Puketi Forest

Puketi Forest
Puketi Forest, photo: Jesse Palmer via Flickr Creative Commons

Puketi Forest is one of the largest expanses of native forest in the north. Here you’ll find the fourth largest living kauri, Te Tangi o te Tui Puketi. Manginangina Kauri Walk is a 15 minute boardwalk loop round mature kauri. Or from the Puketi Recreation Area, with its huts and picnic tables, take the Puketi Nature Trail for a pleasant, hour long loop track through native forest. There are many longer hiking trails too, and the Forest Pools are a popular picnic spot. Puketi and Omahuta Forests are home to North Island brown kiwi, kōkako, kereru and many other native birds, along with Pacific gecko, Northland green gecko, Northland tusked weta, the carniverous Kauri snail, and native bats. You probably won’t see a giant kauri snail or a kiwi, but it’s nice to know they’re there…

Te Paki Recreation Reserve

Cape Maria Van Diemen, Bookabach/17580
Cape Maria Van Diemen, Bookabach/17580

Visiting the lighthouse at Cape Reinga/ Te Rerenga Wairua is a classic, must-do trip for visitors to the far north. This wind-swept promontory is a spiritual place for Māori, as the point where departing spirits leap off on their journey back to the ancestral homeland, Hawaiiki. It’s a unique spot, where a wind-blasted pohutukawa clings to the rock, and where the Tasman Sea and Pacific Ocean meet. If you’re coming this far north, make sure to explore some of Te Paki Recreation Reserve, with its beautiful beaches and walking tracks. Tapotupotu Bay is accessible by car, and has a stream which you can float in, down to the sometimes wild waves. You can walk part of the Te Paki Coastal Trail from here. Te Paki is also famous for its huge golden sand dunes, which you can whoosh down on body boards. Take your own, or there are tour operators who provide them.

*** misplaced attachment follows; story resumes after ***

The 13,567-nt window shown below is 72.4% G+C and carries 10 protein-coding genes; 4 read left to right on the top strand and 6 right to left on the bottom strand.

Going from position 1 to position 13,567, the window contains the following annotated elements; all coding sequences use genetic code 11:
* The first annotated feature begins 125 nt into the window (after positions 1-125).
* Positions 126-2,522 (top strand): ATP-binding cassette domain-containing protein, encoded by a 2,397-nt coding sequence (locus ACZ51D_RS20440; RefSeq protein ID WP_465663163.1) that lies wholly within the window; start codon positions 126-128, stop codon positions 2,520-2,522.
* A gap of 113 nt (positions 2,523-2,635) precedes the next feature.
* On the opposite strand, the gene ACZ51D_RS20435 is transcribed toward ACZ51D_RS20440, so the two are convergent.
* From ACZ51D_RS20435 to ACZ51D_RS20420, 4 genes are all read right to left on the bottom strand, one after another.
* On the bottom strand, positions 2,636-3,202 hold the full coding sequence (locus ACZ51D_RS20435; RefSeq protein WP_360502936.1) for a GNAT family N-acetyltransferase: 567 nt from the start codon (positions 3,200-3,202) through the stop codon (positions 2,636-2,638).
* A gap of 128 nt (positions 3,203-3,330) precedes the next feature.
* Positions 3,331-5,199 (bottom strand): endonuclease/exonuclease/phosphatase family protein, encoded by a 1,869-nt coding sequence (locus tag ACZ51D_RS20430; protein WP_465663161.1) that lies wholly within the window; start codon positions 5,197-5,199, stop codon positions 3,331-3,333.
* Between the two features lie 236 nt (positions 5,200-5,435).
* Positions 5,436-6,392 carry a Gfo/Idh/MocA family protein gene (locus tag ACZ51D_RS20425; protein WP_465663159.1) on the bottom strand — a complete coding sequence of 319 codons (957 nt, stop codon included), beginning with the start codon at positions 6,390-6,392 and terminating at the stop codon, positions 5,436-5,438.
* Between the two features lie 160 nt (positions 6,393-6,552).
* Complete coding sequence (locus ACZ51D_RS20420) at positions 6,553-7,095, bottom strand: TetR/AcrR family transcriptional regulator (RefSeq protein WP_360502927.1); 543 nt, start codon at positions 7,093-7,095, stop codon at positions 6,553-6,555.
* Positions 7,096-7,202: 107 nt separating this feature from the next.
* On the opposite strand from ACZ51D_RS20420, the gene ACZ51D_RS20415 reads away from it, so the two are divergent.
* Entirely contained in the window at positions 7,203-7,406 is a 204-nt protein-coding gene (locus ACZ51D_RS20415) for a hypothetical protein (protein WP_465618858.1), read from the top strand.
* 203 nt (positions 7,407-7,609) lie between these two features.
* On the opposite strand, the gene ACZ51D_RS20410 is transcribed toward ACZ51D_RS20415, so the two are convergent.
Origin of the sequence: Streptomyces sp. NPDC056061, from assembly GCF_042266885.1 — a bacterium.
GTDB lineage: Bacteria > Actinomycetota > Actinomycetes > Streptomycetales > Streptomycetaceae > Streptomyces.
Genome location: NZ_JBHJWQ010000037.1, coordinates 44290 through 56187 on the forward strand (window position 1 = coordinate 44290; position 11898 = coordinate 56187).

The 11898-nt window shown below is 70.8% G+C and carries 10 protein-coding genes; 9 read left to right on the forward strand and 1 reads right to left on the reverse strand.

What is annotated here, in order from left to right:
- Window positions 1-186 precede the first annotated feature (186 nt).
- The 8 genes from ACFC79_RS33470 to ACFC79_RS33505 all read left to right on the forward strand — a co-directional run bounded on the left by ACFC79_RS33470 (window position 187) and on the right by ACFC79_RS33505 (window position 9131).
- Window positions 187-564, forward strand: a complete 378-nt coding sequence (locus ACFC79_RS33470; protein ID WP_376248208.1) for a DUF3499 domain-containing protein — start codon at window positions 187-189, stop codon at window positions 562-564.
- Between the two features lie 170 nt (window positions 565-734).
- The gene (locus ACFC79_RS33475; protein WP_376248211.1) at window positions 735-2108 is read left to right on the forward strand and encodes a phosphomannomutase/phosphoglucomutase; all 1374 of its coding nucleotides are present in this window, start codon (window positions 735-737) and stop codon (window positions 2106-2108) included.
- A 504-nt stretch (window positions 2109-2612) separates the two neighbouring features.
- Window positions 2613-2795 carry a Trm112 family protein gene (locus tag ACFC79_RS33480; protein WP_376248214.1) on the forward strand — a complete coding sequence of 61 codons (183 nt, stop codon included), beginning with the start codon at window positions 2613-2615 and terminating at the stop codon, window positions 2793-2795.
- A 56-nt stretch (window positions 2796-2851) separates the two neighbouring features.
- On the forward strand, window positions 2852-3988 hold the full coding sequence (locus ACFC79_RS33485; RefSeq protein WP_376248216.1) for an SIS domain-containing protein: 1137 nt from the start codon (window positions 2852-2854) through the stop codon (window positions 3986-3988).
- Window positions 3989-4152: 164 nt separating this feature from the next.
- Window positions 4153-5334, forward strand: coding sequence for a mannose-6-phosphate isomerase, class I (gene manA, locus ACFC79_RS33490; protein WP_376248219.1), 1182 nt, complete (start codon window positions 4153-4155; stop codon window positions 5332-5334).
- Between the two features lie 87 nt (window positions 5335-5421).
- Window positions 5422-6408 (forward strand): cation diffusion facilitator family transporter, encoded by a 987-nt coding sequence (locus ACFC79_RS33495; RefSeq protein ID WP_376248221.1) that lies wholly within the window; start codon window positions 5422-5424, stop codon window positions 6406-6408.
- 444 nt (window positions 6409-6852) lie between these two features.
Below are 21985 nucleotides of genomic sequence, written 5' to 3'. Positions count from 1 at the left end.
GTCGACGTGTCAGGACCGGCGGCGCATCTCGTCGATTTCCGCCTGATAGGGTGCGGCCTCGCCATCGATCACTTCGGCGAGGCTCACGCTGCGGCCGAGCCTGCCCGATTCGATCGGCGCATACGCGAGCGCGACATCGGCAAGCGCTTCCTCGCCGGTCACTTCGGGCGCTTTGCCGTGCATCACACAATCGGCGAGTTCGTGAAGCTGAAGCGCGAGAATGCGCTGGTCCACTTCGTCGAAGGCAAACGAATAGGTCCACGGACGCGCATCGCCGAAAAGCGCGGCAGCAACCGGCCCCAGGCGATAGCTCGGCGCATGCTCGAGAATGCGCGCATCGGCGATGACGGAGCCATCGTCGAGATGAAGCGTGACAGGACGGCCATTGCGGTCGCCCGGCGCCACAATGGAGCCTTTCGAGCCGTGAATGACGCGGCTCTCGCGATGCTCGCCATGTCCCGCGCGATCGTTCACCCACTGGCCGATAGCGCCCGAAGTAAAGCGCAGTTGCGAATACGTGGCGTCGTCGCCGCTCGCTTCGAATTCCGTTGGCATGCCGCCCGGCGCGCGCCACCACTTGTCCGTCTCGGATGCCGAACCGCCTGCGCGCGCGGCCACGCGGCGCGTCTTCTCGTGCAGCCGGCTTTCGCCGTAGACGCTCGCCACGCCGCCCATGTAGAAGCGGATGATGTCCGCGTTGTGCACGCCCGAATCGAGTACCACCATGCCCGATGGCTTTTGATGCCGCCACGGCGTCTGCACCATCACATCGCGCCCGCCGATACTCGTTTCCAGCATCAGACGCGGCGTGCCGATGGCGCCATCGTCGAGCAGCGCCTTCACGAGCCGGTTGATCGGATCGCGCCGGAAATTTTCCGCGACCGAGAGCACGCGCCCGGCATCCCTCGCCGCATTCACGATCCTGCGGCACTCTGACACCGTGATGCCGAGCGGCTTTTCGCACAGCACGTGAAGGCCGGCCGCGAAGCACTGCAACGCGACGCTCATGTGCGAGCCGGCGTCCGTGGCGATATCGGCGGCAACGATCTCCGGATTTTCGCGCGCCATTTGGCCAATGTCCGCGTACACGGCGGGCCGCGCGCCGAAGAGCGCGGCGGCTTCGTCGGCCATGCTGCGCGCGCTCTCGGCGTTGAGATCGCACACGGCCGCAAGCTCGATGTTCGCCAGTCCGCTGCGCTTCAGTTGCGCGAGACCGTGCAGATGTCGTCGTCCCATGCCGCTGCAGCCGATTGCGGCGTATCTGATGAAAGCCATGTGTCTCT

Puwheke Beach, Karikari Peninsula

Puheke Beach, Photo credit: Bookabach.co.nz/1618
Puheke Beach, Photo credit: Bookabach.co.nz/1618

The Karikari Peninsula throws an arm around the top of Doubtless Bay, and this area is dotted with gorgeous beaches. “Doubtless, a bay” wrote Captain James Cook, as he sailed past in 1769. The Karikari Peninsula is fringed with lovely beaches, but without loads of coastal development. Matai Bay is famously beautiful, with its crescent shaped beach, popular for camping, swimming and fishing. Puwheke Bay is a beautiful stretch of white sand, often deserted, with Puwheke, the highest point in the area, shaped a bit like an octopus (puwheke): climb it for views over the coastline.

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Hero image of Cape Maria Van Diemen, is cropped from an original by Russell Street on Flickr Creative Commons Image of Puketi Forest is resized from an original by Jesse Palmer on Flickr Creative Commons
Piwa perched